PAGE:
Many hedgehogs, even those that never huff or raise a quill will not interact with us like a cat or dog. Rarely do they come when called or come out to great us when walking by their cage. A few do, but those are few and far between.

Sometimes people want a hedgehog that will cuddle but if a hedgehog does not want to cuddle it will not cuddle. Hedgehogs usually do not conform to us, we conform to them.

Many people seem to think when a hedgehog is shy, usually the term they use is grumpy, they think the hedgehog has not been handled as a baby and that is why it is the way it is. This simply is not always true. Hedgehogs are born shy just the same as humans and with all the handling in the world some hedgehogs will still react to sudden movements and sounds. It is their personality the same as a shy human is not going to be comfortable getting up in front of a bunch of strangers and give a speech.

Often when someone brings home a new baby they are disappointed because the baby that was outgoing and friendly at the breeders is a ball of quills at home. This is totally normal as that baby has left everything that was familiar to him. This is a scarey time for them and they need quiet gentle handling to get accustomed to their new home. Some will be comfortable in hours, some days, and some months.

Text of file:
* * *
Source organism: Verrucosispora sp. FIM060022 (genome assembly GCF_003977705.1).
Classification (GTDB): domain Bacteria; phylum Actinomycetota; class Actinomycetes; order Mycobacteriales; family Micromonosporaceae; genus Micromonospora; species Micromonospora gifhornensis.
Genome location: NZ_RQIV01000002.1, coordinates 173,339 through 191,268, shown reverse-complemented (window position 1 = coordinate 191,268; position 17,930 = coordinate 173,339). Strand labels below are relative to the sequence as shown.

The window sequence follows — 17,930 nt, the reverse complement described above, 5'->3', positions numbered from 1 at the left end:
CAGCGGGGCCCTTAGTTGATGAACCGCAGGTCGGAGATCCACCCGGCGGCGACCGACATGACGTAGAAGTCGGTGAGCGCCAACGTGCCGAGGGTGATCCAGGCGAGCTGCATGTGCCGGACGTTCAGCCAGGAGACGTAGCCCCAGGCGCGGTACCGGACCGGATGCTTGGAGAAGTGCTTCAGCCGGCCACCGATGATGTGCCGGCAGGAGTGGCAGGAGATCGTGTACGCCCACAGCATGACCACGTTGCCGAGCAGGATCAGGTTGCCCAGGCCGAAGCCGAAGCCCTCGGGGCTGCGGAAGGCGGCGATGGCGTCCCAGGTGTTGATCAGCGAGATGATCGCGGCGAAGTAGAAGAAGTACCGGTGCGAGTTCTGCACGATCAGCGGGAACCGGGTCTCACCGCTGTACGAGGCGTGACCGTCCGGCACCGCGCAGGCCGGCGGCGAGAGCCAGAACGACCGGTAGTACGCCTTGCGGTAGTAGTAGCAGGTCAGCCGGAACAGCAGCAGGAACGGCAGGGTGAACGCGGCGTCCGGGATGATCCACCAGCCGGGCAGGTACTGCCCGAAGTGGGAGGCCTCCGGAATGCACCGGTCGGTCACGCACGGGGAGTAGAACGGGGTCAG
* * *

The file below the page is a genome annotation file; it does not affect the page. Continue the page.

We have had a wide variety of hedgehogs here from petstores, other breeders, our babies, rescues and rehomes and with probably 100+ hedgehogs there is only one that I could say hated us and I'm not sure she hated us so much as hated human contact. She wanted no interaction with us what so ever and when we had to pick her up to clean her cage, she would retaliate by trying her best to bite. She was a sweetheart as a baby but quilled into a girl who wanted nothing to do with anyone.

Hedgie Mama 08-29-2008 09:37 PM

Re: Behaviour expectations
As a newbie to hedige owning the one thing I felt that helped was research and lots of it before I got Ruby. I read up on this site and others and it gave me an insight into what a hedige is like and after I got Ruby this site kept me going knowing that i had to take babysteps to get Ruby's trust and that she didnt hate me.

Its taken until today to see how that has payed off, and that has been since June 7th. We are still away to go before she wil snuggle but I feel anyone new to hedgehog ownership should remember little steps, these hedgies are only a few generations from being wild animals and are still nervous and somewhat skittish, so take it slowly and remember its a marathon not a sprint ;)

numothehedgehog 08-29-2008 11:18 PM

Re: Behaviour expectations
All my hedgehogs I owned were very timid and shy. Some grew out of it others did not.